Childhood During COVID-19 Lockdowns

A new study from the CDC shows the sad reality of childhood during COVID-19 Lockdowns. The pandemic has forced unprecedented measures on communities around the globe. Perhaps nowhere is this more evident than in the lives of children who are grappling with school closures, social distancing, and even self-isolation.

While there are certainly some benefits to these new realities for kids (for example, more time to play and read), the emotional toll of COVID-19 cannot be overestimated, with anxiety and depression on the rise among youngsters, adults must provide the necessary support to help them feel safe.

The study from the CDC found that during the lockdowns, 44 percent of children were 'sad and hopeless,' while 19 percent contemplated suicide. These extremely high rates of emotional distress among children during states of lockdown are deeply alarming. The trauma that children are experiencing as a result of the pandemic is very real and could have long-term consequences. Kids need to know that they are not alone and that there are adults who care about them and validate their emotions.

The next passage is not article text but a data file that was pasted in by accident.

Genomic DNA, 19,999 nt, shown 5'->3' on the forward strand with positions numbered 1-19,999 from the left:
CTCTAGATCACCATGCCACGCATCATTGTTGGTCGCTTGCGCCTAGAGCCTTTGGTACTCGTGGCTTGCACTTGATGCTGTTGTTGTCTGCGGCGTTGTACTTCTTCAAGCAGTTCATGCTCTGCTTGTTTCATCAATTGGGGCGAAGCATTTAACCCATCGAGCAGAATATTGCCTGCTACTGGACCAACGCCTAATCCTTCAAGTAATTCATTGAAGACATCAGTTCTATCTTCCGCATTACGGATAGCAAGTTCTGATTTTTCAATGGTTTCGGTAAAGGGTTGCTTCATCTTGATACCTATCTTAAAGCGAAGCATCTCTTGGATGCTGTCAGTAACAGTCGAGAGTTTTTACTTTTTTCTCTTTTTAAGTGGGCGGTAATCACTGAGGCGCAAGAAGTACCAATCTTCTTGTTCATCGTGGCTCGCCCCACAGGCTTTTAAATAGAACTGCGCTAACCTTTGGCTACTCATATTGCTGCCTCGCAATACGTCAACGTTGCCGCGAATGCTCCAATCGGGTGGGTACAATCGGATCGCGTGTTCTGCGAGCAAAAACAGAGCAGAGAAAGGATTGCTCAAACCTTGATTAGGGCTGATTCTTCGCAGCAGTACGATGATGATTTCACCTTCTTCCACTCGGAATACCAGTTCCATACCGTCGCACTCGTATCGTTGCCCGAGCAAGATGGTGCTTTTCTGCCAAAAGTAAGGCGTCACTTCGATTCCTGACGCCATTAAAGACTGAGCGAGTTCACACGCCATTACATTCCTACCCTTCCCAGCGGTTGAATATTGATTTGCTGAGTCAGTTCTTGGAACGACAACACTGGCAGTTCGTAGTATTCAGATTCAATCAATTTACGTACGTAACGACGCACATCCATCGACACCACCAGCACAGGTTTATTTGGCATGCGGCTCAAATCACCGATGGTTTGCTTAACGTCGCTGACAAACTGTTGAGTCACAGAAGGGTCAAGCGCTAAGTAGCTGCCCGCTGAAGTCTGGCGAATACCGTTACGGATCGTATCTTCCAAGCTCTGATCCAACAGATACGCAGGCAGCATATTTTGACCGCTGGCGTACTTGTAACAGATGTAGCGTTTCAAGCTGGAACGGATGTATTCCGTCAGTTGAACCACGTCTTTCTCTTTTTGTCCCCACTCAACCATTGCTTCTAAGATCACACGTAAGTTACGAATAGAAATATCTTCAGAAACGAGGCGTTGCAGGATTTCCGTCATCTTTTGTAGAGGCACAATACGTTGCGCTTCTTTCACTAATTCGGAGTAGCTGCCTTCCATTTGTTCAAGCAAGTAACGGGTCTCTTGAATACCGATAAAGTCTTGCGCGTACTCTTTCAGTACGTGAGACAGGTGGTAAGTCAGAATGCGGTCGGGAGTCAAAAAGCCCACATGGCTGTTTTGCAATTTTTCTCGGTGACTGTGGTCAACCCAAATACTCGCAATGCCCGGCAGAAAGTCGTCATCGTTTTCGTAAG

So how can you help them cope when they're feeling the impacts of isolation?

Let them talk about their feelings.

It can be difficult for kids to express what they feel when they're anxious or depressed, so it's essential to be patient and let them talk in their own time. Ask open-ended questions and let them know that it's okay to feel scared or sad. Listening is one of the most important things you can do for a struggling child. It can also be helpful to talk to your children about feelings in general. Doing this will help them feel more comfortable talking about their own feelings, and it'll help them understand the feelings of others.
Always encourage them to express their feelings in healthy ways.

Encourage them to play and be active.